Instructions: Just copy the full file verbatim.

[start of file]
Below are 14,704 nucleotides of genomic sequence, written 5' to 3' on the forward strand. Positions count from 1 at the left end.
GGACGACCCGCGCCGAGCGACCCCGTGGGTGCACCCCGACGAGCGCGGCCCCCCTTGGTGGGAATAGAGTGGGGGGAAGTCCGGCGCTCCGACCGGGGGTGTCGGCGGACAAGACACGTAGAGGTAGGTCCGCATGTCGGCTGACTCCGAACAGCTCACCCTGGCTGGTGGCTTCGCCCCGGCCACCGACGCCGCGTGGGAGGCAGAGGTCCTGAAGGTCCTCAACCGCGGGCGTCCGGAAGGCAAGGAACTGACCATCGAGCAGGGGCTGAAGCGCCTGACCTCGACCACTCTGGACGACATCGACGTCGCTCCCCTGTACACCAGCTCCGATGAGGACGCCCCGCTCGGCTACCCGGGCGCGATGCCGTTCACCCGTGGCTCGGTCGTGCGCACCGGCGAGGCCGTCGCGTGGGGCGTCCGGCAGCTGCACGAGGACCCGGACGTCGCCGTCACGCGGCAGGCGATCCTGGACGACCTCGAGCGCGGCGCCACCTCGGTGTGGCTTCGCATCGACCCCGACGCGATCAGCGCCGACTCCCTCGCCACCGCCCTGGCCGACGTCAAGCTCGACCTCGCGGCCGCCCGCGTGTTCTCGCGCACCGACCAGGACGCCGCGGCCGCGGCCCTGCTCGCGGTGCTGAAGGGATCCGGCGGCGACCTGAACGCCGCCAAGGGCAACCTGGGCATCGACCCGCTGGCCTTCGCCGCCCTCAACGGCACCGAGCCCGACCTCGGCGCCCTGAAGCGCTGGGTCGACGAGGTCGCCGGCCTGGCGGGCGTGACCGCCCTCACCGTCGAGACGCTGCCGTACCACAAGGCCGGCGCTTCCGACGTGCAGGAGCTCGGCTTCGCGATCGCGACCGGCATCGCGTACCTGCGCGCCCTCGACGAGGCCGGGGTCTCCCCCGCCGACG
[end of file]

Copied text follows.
Below are 14,704 nucleotides of genomic sequence, written 5' to 3' on the forward strand. Positions count from 1 at the left end.
GGACGACCCGCGCCGAGCGACCCCGTGGGTGCACCCCGACGAGCGCGGCCCCCCTTGGTGGGAATAGAGTGGGGGGAAGTCCGGCGCTCCGACCGGGGGTGTCGGCGGACAAGACACGTAGAGGTAGGTCCGCATGTCGGCTGACTCCGAACAGCTCACCCTGGCTGGTGGCTTCGCCCCGGCCACCGACGCCGCGTGGGAGGCAGAGGTCCTGAAGGTCCTCAACCGCGGGCGTCCGGAAGGCAAGGAACTGACCATCGAGCAGGGGCTGAAGCGCCTGACCTCGACCACTCTGGACGACATCGACGTCGCTCCCCTGTACACCAGCTCCGATGAGGACGCCCCGCTCGGCTACCCGGGCGCGATGCCGTTCACCCGTGGCTCGGTCGTGCGCACCGGCGAGGCCGTCGCGTGGGGCGTCCGGCAGCTGCACGAGGACCCGGACGTCGCCGTCACGCGGCAGGCGATCCTGGACGACCTCGAGCGCGGCGCCACCTCGGTGTGGCTTCGCATCGACCCCGACGCGATCAGCGCCGACTCCCTCGCCACCGCCCTGGCCGACGTCAAGCTCGACCTCGCGGCCGCCCGCGTGTTCTCGCGCACCGACCAGGACGCCGCGGCCGCGGCCCTGCTCGCGGTGCTGAAGGGATCCGGCGGCGACCTGAACGCCGCCAAGGGCAACCTGGGCATCGACCCGCTGGCCTTCGCCGCCCTCAACGGCACCGAGCCCGACCTCGGCGCCCTGAAGCGCTGGGTCGACGAGGTCGCCGGCCTGGCGGGCGTGACCGCCCTCACCGTCGAGACGCTGCCGTACCACAAGGCCGGCGCTTCCGACGTGCAGGAGCTCGGCTTCGCGATCGCGACCGGCATCGCGTACCTGCGCGCCCTCGACGAGGCCGGGGTCTCCCCCGCCGACG